We’ve had many powerful conversations over the years with our athletes, especially about the game of life. We talk about what it takes to get to the next level in their respective sports and how to become the best version of themselves. We talk about what it takes to win, and how to deal with adversity.
Knowing how to deal with adversity is critical. In their quest to go higher, faster and further, these athletes will inevitably hit road blocks and setbacks.
ACL tears, concussions, broken bones, ruptured tendons, sprains and strains.
Job losses, tyrannical bosses, and mind-numbing, soul crushing day jobs.
Family struggles and relationship struggles.
These challenges take a physical toll and an even bigger mental one. Feelings of doubt, insecurity, fear of failure, and anxiety creep up and can literally feel like a triangle choke hold.
In conversations with our athletes, we’re often asked, “how can I be mentally tougher?” “How can I get out of my own head?”
“How do I break free of this negative, depressed state of mind?”
While I think it’s important to reflect and do some soul searching from time to time, I also believe this can easily become counterproductive.
We can become our own worst enemy. We try to think our way out of a negative state of mind and it backfires. Instead, we end up further down the rabbit hole. Our self-analysis leads to paralysis.
For starters, we need to stop separating our minds from our bodies. They are not separate entities. This complex machine we have been blessed with works best when everything is integrated.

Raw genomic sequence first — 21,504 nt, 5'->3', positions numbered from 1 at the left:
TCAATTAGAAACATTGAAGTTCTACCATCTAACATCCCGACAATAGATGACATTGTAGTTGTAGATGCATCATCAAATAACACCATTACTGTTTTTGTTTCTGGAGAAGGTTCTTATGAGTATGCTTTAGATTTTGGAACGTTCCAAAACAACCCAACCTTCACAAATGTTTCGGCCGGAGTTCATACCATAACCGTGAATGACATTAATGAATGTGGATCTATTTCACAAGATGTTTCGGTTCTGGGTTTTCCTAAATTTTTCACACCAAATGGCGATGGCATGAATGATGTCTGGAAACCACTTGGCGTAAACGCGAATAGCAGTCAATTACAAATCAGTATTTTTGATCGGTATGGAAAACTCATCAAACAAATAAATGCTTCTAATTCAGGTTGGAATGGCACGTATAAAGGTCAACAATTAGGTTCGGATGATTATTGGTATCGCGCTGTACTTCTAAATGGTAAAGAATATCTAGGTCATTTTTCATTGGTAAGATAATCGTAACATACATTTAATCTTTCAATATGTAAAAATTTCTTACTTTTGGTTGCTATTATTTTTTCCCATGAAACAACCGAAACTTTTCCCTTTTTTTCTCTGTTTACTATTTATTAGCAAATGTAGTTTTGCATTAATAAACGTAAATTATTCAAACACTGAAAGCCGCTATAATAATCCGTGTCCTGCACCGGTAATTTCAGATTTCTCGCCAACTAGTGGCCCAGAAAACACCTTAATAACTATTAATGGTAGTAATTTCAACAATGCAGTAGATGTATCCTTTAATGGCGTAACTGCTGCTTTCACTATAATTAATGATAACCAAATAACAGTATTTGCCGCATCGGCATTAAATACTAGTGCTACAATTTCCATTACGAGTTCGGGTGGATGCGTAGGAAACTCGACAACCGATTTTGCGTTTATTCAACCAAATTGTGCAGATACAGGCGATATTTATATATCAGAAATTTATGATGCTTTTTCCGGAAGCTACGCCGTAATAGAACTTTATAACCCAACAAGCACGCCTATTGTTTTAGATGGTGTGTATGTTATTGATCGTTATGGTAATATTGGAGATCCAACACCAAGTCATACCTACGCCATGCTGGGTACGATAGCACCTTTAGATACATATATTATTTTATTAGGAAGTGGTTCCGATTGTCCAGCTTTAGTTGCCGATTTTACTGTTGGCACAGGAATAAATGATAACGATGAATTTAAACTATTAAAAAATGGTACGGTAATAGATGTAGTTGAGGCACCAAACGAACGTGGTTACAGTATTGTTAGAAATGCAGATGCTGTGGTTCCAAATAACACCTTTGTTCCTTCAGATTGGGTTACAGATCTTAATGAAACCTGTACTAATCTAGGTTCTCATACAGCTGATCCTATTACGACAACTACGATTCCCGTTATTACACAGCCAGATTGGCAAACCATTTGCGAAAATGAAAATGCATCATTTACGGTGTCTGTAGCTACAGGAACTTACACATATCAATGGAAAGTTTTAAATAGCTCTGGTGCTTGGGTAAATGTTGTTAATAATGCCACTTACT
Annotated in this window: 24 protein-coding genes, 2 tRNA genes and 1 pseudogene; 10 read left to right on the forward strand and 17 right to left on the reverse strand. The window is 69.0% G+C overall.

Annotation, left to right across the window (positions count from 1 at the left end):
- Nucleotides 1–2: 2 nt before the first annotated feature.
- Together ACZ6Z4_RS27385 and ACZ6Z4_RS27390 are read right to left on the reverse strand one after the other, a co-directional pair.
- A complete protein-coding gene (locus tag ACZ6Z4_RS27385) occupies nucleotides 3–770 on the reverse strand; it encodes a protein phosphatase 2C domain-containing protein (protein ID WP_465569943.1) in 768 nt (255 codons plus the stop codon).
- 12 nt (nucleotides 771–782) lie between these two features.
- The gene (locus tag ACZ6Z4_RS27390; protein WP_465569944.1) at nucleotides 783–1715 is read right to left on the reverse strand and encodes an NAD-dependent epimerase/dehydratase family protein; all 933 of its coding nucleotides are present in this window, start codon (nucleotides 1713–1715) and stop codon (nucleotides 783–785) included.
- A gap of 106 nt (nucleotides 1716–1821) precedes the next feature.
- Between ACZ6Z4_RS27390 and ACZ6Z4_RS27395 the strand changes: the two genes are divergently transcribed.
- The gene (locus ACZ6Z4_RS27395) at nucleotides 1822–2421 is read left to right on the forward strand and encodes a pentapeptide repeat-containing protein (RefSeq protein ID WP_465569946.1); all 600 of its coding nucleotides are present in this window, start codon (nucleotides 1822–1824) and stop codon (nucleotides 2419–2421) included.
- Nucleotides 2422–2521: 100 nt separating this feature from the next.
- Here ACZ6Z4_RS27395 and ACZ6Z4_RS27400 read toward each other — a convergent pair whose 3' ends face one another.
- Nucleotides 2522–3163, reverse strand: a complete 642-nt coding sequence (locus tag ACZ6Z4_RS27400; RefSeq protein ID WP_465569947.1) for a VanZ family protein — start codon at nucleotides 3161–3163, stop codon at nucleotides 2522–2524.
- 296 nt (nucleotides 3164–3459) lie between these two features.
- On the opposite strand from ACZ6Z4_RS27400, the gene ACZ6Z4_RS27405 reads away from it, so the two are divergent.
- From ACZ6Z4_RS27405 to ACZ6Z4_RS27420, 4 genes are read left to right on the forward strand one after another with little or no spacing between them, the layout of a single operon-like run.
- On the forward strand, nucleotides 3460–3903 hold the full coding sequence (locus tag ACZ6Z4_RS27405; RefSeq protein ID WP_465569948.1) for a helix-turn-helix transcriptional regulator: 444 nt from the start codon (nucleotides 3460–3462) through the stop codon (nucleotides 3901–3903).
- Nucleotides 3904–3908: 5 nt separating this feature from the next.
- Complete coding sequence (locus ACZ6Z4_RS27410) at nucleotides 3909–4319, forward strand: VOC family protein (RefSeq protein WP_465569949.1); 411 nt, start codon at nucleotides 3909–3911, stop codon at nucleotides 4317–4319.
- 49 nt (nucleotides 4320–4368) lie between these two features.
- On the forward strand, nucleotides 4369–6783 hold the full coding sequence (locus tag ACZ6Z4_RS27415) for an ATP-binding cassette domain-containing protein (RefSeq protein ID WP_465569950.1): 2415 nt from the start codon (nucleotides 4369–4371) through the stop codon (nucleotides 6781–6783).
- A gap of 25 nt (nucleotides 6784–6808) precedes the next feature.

We need to start thinking less and doing more. We don’t need another self-help book or seminar or Tony Robbins rah-rah speech. We already have the tools we need to change our state of mind and improve our well-being.
As an athlete, you already lead an active lifestyle and do many things to enhance your performance. First and foremost, you lift weights. We would bet everything that lifting weights makes you feel awesome 100 times out of 100. So why do so many of us take time off from the gym when we are feeling low?
Next time, instead of wondering why you feel negative, sad, depressed or anxious – and trying to think your way out of it, accept that these emotions happen to all of us from time to time and use one (or more) of the following strategies to change your state:
• Put your headphones on, connect with your ever-loyal friends Barbell and Dumbbell, and lift.
• Jump on a spin bike/rowing machine/treadmill and do the most intense interval workout you can handle.
• Practice hot yoga for an hour.
Stop thinking so much. Do something.
These physical activities will do more than just pass the time. They will literally shift you from negative to positive. They will change you from a scarce, fixed mindset to an abundant, growth mindset.
Don’t think. Do.
This will help you get out of your head and back into the game.
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